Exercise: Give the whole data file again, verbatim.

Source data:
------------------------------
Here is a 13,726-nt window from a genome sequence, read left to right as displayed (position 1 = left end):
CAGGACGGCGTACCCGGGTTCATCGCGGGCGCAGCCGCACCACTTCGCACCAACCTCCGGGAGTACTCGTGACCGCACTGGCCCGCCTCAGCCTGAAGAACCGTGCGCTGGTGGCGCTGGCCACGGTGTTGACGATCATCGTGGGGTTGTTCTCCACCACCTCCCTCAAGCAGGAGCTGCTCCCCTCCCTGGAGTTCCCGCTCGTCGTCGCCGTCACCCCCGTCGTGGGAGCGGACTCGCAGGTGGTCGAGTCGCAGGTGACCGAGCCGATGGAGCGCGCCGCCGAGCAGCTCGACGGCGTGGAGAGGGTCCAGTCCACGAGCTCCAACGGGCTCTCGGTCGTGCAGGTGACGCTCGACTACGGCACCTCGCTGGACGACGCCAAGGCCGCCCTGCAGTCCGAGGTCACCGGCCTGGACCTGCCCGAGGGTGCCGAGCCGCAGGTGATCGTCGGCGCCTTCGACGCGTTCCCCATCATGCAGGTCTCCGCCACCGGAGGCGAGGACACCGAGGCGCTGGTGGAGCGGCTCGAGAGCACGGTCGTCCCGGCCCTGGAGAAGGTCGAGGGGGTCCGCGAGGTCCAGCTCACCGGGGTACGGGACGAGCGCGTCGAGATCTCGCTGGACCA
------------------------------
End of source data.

Here is a 13,726-nt window from a genome sequence, read left to right as displayed (position 1 = left end):
CAGGACGGCGTACCCGGGTTCATCGCGGGCGCAGCCGCACCACTTCGCACCAACCTCCGGGAGTACTCGTGACCGCACTGGCCCGCCTCAGCCTGAAGAACCGTGCGCTGGTGGCGCTGGCCACGGTGTTGACGATCATCGTGGGGTTGTTCTCCACCACCTCCCTCAAGCAGGAGCTGCTCCCCTCCCTGGAGTTCCCGCTCGTCGTCGCCGTCACCCCCGTCGTGGGAGCGGACTCGCAGGTGGTCGAGTCGCAGGTGACCGAGCCGATGGAGCGCGCCGCCGAGCAGCTCGACGGCGTGGAGAGGGTCCAGTCCACGAGCTCCAACGGGCTCTCGGTCGTGCAGGTGACGCTCGACTACGGCACCTCGCTGGACGACGCCAAGGCCGCCCTGCAGTCCGAGGTCACCGGCCTGGACCTGCCCGAGGGTGCCGAGCCGCAGGTGATCGTCGGCGCCTTCGACGCGTTCCCCATCATGCAGGTCTCCGCCACCGGAGGCGAGGACACCGAGGCGCTGGTGGAGCGGCTCGAGAGCACGGTCGTCCCGGCCCTGGAGAAGGTCGAGGGGGTCCGCGAGGTCCAGCTCACCGGGGTACGGGACGAGCGCGTCGAGATCTCGCTGGACCA